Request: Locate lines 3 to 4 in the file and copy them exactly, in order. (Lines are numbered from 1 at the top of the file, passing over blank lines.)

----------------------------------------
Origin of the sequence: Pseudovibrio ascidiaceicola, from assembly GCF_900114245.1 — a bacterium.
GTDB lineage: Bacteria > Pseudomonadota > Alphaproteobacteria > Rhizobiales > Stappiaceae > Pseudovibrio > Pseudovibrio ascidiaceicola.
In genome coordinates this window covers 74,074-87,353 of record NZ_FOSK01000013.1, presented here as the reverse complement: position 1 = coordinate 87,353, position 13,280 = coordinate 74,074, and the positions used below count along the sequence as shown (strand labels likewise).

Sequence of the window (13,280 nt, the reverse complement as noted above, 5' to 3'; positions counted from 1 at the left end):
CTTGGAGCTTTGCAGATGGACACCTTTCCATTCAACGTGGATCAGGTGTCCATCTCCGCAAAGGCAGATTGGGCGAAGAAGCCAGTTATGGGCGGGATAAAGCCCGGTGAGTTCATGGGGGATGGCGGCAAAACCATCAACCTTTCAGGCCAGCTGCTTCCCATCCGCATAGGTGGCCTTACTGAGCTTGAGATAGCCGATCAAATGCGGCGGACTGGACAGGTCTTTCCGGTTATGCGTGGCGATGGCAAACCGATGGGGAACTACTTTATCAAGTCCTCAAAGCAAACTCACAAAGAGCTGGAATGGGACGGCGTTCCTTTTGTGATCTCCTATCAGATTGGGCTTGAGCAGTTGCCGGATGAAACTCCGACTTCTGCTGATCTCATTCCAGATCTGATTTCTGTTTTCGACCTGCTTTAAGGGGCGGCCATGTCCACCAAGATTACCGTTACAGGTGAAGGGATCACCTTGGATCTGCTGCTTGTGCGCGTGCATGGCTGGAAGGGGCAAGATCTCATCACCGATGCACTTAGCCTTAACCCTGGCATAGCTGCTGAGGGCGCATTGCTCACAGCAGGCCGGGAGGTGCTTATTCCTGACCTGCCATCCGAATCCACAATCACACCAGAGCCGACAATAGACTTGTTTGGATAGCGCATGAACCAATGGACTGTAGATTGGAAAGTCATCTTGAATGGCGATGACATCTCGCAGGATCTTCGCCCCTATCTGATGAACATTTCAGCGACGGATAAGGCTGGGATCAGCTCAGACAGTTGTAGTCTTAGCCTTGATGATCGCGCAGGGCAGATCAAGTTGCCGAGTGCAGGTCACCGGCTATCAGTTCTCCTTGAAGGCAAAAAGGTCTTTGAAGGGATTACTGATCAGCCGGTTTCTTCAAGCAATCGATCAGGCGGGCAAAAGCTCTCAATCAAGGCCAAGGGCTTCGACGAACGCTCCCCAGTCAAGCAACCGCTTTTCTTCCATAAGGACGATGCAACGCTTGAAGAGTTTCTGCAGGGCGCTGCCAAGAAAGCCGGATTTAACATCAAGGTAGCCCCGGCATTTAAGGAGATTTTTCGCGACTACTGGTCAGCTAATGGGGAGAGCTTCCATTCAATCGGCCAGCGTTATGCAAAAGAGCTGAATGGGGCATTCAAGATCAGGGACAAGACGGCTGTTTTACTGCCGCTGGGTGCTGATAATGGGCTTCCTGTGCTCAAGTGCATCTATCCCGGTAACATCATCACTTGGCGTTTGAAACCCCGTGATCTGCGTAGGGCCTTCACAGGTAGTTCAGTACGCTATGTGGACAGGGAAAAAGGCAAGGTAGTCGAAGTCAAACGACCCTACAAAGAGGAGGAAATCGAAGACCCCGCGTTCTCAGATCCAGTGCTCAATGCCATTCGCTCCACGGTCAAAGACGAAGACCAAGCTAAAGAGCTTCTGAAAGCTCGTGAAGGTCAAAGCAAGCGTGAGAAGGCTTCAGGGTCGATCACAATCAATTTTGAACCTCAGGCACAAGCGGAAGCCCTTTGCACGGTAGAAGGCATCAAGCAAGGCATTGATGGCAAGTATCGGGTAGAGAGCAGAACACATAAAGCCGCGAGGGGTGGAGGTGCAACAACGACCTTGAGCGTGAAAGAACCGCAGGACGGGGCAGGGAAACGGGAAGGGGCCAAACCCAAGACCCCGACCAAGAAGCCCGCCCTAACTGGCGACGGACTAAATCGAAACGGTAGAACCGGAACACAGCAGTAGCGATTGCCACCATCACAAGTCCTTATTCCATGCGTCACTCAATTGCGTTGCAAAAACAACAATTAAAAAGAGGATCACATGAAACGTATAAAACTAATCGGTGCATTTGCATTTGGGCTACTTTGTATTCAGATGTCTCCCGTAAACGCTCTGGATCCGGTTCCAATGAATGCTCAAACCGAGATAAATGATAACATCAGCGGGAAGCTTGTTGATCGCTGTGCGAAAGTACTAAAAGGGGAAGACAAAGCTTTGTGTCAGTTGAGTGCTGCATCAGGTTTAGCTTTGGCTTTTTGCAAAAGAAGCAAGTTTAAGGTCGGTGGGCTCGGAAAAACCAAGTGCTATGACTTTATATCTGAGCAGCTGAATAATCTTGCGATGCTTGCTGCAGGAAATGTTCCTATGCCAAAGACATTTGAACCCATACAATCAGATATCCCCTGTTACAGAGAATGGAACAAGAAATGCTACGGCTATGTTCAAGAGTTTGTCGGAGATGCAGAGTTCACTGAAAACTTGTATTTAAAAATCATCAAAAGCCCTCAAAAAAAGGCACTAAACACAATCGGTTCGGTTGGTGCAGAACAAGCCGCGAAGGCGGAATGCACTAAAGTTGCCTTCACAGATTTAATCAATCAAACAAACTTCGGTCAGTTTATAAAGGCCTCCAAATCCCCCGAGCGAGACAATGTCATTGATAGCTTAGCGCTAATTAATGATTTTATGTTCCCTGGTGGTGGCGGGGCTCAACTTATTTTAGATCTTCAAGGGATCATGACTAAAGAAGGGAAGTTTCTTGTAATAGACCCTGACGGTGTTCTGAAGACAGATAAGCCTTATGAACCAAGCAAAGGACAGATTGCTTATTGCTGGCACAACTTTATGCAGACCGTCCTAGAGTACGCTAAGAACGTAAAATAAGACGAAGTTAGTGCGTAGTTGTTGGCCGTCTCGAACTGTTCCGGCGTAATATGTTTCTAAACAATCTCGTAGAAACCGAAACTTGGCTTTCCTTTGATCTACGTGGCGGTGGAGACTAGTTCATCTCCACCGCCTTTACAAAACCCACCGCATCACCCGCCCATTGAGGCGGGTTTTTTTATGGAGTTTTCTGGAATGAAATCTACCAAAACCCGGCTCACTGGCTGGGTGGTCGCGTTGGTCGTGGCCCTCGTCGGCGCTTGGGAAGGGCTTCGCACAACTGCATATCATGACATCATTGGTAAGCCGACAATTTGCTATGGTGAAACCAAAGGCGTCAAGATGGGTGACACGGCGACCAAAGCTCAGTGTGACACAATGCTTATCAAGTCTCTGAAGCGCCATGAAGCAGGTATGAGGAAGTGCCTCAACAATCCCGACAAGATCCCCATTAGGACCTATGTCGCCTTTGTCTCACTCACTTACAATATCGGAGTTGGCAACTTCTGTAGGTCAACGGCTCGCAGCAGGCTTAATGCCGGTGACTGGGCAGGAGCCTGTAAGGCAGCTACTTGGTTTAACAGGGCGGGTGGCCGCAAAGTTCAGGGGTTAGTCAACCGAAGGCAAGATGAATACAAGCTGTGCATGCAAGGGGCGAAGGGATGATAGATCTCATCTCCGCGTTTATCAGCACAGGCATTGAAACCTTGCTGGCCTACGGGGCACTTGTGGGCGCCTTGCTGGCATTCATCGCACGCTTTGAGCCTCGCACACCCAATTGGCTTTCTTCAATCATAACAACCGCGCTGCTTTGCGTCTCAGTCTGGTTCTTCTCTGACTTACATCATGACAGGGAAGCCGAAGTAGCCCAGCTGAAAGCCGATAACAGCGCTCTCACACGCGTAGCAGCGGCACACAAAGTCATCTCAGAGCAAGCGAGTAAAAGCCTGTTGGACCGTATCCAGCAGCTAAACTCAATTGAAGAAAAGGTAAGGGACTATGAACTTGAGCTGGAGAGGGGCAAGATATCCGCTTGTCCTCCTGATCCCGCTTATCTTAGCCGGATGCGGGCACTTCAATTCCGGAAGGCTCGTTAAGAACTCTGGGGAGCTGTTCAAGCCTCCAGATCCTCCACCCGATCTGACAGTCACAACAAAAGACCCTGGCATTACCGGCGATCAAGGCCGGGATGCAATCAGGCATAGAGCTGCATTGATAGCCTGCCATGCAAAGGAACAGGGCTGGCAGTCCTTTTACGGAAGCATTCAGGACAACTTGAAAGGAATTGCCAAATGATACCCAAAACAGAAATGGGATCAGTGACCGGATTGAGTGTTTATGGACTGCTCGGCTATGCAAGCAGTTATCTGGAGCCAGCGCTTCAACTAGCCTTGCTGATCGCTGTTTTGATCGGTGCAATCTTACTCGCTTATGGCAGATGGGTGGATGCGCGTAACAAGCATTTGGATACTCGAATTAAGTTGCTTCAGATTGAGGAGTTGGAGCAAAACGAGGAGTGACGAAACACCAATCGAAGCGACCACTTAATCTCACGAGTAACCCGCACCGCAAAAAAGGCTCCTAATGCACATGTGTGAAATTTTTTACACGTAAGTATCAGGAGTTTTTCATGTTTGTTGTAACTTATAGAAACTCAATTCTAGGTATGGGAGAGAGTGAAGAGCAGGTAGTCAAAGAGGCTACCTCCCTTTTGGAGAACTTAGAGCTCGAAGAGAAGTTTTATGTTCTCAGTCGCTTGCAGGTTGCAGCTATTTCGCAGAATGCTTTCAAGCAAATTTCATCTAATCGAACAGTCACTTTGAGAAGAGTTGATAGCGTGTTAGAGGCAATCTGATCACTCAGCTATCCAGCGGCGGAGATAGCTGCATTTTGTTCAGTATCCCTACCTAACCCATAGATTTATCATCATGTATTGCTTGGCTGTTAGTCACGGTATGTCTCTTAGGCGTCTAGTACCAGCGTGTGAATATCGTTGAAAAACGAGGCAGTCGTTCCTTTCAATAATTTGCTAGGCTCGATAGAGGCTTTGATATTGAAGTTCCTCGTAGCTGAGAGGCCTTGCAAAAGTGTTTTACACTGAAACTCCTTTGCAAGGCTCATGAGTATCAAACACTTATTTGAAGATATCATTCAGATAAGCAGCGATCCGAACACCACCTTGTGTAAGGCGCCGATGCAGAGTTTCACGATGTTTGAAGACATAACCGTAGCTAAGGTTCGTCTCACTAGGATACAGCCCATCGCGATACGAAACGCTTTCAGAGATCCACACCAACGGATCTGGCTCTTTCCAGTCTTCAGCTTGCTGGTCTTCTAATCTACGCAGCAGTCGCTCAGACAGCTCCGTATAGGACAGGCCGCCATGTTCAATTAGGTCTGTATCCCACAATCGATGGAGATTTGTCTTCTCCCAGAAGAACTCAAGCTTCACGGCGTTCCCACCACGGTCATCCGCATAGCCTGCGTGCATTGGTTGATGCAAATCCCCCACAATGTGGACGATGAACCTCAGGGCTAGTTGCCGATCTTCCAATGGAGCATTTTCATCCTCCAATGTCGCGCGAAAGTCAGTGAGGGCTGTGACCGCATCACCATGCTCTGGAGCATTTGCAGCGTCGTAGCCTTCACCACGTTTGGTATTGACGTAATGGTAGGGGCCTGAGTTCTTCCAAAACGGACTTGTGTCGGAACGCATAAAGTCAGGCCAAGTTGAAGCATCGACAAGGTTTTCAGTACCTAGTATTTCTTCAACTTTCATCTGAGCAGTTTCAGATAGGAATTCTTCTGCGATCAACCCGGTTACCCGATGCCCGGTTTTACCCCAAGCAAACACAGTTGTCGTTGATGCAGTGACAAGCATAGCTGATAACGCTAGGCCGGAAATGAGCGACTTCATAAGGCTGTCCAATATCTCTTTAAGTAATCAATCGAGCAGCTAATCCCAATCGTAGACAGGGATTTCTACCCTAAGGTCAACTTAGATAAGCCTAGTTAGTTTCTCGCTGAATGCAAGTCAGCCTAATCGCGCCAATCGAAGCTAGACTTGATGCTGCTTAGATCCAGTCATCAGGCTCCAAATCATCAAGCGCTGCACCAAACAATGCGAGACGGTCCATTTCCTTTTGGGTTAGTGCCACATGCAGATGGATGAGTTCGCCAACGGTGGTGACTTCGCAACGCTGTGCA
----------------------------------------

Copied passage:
In genome coordinates this window covers 74,074-87,353 of record NZ_FOSK01000013.1, presented here as the reverse complement: position 1 = coordinate 87,353, position 13,280 = coordinate 74,074, and the positions used below count along the sequence as shown (strand labels likewise).

Sequence of the window (13,280 nt, the reverse complement as noted above, 5' to 3'; positions counted from 1 at the left end):